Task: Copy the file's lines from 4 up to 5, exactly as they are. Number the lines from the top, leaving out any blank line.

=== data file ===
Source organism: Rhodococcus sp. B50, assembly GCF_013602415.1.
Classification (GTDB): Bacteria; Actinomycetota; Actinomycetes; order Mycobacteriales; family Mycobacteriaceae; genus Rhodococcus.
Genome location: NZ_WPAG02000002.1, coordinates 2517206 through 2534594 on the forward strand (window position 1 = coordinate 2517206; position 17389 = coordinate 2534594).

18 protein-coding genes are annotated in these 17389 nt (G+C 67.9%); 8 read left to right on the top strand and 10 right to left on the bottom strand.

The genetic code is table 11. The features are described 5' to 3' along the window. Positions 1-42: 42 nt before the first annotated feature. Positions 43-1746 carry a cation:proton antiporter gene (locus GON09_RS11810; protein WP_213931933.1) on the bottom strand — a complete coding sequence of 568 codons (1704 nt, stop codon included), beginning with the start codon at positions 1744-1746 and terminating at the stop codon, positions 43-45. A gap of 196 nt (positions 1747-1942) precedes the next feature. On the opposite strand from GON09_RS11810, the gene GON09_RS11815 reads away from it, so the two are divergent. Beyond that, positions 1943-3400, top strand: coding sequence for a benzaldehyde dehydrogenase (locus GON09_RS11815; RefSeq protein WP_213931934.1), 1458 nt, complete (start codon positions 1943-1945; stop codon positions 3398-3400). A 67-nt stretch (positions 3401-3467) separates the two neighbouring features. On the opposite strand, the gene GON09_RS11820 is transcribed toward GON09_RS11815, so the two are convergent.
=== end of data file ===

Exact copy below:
18 protein-coding genes are annotated in these 17389 nt (G+C 67.9%); 8 read left to right on the top strand and 10 right to left on the bottom strand.

The genetic code is table 11. The features are described 5' to 3' along the window. Positions 1-42: 42 nt before the first annotated feature. Positions 43-1746 carry a cation:proton antiporter gene (locus GON09_RS11810; protein WP_213931933.1) on the bottom strand — a complete coding sequence of 568 codons (1704 nt, stop codon included), beginning with the start codon at positions 1744-1746 and terminating at the stop codon, positions 43-45. A gap of 196 nt (positions 1747-1942) precedes the next feature. On the opposite strand from GON09_RS11810, the gene GON09_RS11815 reads away from it, so the two are divergent. Beyond that, positions 1943-3400, top strand: coding sequence for a benzaldehyde dehydrogenase (locus GON09_RS11815; RefSeq protein WP_213931934.1), 1458 nt, complete (start codon positions 1943-1945; stop codon positions 3398-3400). A 67-nt stretch (positions 3401-3467) separates the two neighbouring features. On the opposite strand, the gene GON09_RS11820 is transcribed toward GON09_RS11815, so the two are convergent.